The Tomb and Burial
Matt Messner Luke 23:50-54
Jesus was dead. It seemed impossible. No one expected this. Jesus…executed? Relief.
He was innocent, pure, and so loving. But it looks like evil has won.
There is the overwhelming SHOCK of grief. Jesus had brought people back from death, and now He was dead? 33 years old – so young. The Roman machine had brutally taken another life.
What was there to do now? They had been so close to establishing a new kingdom of peace, but now His followers were hiding, fearing prosecution.
The Romans preferred to leave the crucified criminals on crosses, to rot, and to be consumed by the birds as a brutal image of what happens when one challenges the state.
The Jews believed this to be a fate reserved for those who are cursed by God (Deut. 28:26).
But Jesus was absorbing the CURSE, of sin. The curse that had afflicted us all as a result of an incident with a serpent and a man named Adam and a woman named Eve. It was our inheritance.
The wages of sin is death, and that price had been fully absorbed by the Messiah, yet no one understood this.
On that day, hope was lost.
No one had planned for this moment. This wasn’t a typical or anticipated event.
Now Jesus the Messiah is left there…untouchable…finished.
So, (Luke 23:50-)
50 Now there was a man named Joseph, a member of the Council (Sanhedrin), a good and upright man, 51 who had not consented to their decision and action. He came from the Judean town of Arimathea, and he himself was waiting for the kingdom of God. 52 Going to Pilate, he asked for Jesus’ body. 53 Then he took it down, wrapped it in linen cloth and placed it in a tomb cut in the rock, one in which no one had yet been laid. 54 It was Preparation Day, and the Sabbath was about to begin.
Joseph of Arimathea:
This man steps up and intervenes. He was a wealthy man.
A member of the council (the Sanhedrin – the Jewish ruling council)
A disciple according to John’s Gospel, and a secret follower of Jesus.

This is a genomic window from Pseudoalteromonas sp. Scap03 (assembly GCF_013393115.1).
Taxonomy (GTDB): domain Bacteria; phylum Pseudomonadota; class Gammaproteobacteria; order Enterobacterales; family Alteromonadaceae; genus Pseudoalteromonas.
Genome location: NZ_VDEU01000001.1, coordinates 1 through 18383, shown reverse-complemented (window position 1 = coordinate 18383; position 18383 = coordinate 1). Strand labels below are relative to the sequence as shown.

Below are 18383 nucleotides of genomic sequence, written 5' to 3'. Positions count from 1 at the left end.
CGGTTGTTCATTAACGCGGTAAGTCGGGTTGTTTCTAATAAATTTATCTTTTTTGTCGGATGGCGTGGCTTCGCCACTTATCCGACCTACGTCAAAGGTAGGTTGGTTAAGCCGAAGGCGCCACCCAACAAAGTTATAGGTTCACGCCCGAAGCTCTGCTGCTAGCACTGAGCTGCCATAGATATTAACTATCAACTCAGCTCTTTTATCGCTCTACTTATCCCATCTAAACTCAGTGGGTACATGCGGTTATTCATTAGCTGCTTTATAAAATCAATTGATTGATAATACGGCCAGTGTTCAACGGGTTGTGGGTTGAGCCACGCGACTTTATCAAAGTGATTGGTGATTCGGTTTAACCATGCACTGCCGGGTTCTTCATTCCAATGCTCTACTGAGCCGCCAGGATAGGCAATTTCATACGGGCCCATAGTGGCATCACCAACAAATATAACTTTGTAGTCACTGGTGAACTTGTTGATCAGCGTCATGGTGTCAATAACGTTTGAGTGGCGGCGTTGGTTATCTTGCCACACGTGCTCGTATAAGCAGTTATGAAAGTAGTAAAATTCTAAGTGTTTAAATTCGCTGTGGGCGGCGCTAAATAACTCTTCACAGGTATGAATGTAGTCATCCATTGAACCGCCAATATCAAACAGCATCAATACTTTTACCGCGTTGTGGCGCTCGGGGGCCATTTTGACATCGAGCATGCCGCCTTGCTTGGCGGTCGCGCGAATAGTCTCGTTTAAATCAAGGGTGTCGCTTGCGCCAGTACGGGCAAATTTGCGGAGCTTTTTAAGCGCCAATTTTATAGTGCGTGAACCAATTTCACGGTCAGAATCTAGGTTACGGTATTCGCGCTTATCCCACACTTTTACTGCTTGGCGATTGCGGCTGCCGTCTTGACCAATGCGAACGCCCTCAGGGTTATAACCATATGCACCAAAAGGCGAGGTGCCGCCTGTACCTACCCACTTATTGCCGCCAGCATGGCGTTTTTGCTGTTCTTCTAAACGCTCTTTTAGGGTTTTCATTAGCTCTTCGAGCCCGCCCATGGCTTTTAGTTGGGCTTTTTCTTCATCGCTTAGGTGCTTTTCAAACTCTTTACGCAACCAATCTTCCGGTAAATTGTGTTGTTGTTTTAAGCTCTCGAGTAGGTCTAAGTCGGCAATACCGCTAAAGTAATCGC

Nicodemus, a Pharisee, goes with him, according to John’s gospel. They get some tools and they bring down the cross and pry the nails out of his hands and feet. His blood is on their hands, literally and spiritually. They have never done anything like this before. They wash him and wrap him in a clean cloth. They carry him to a new tomb, one purchased and owned by Joseph. They bring 75 lbs of embalming spices. It is difficult work. But what they are doing is the right thing to do and it is an act of love.
During our times of need, and our times of grief, and our moments of confusion, it is easy to forget to do good. His blood is on our hands, but that should not stop us. Shame should not stop us. Guilt should not stop us. There is work to do – a labor of love.
Tonight, as you reflect on His sacrifice, be reminded that painful and pain-filled times are the best opportunities to do good. When you don’t know what is happening around you, do the next right thing.
In the darkest moments of discouragement, choose to do good.
Choose to worship Jesus. Choose to serve. Choose to love.
Thanks to Joseph of Arimathea, Jesus is not left on the cross. He is laid to rest in a tomb.
62 The next day, the one after Preparation Day, the chief priests and the Pharisees went to Pilate. 63 “Sir,” they said, “we remember that while he was still alive that deceiver said, ‘After three days I will rise again.’ 64 So give the order for the tomb to be made secure until the third day. Otherwise, his disciples may come and steal the body and tell the people that he has been raised from the dead. This last deception will be worse than the first.”
65 “Take a guard,” Pilate answered. “Go, make the tomb as secure as you know how.” 66 So they went and made the tomb secure by putting a seal on the stone and posting the guard.
This seems like an overreaction. But so was the crucifixion.
There is confusion and fear, from the religious leaders. They remember what Jesus had taught, but they refuse to believe.
So they say, “Lock the tomb.” Guard it. Eliminate the threat. Jesus had always been a threat to their way of life.
Jesus is destined to be forgotten. The disciples believed that when Jesus died, all hope was lost.
Hope is a locked tomb that is impossible to open.
And this is where this chapter of the story ends. And at this point, it is a tragedy that shows how cruel we can be, and how desperately we need, salvation.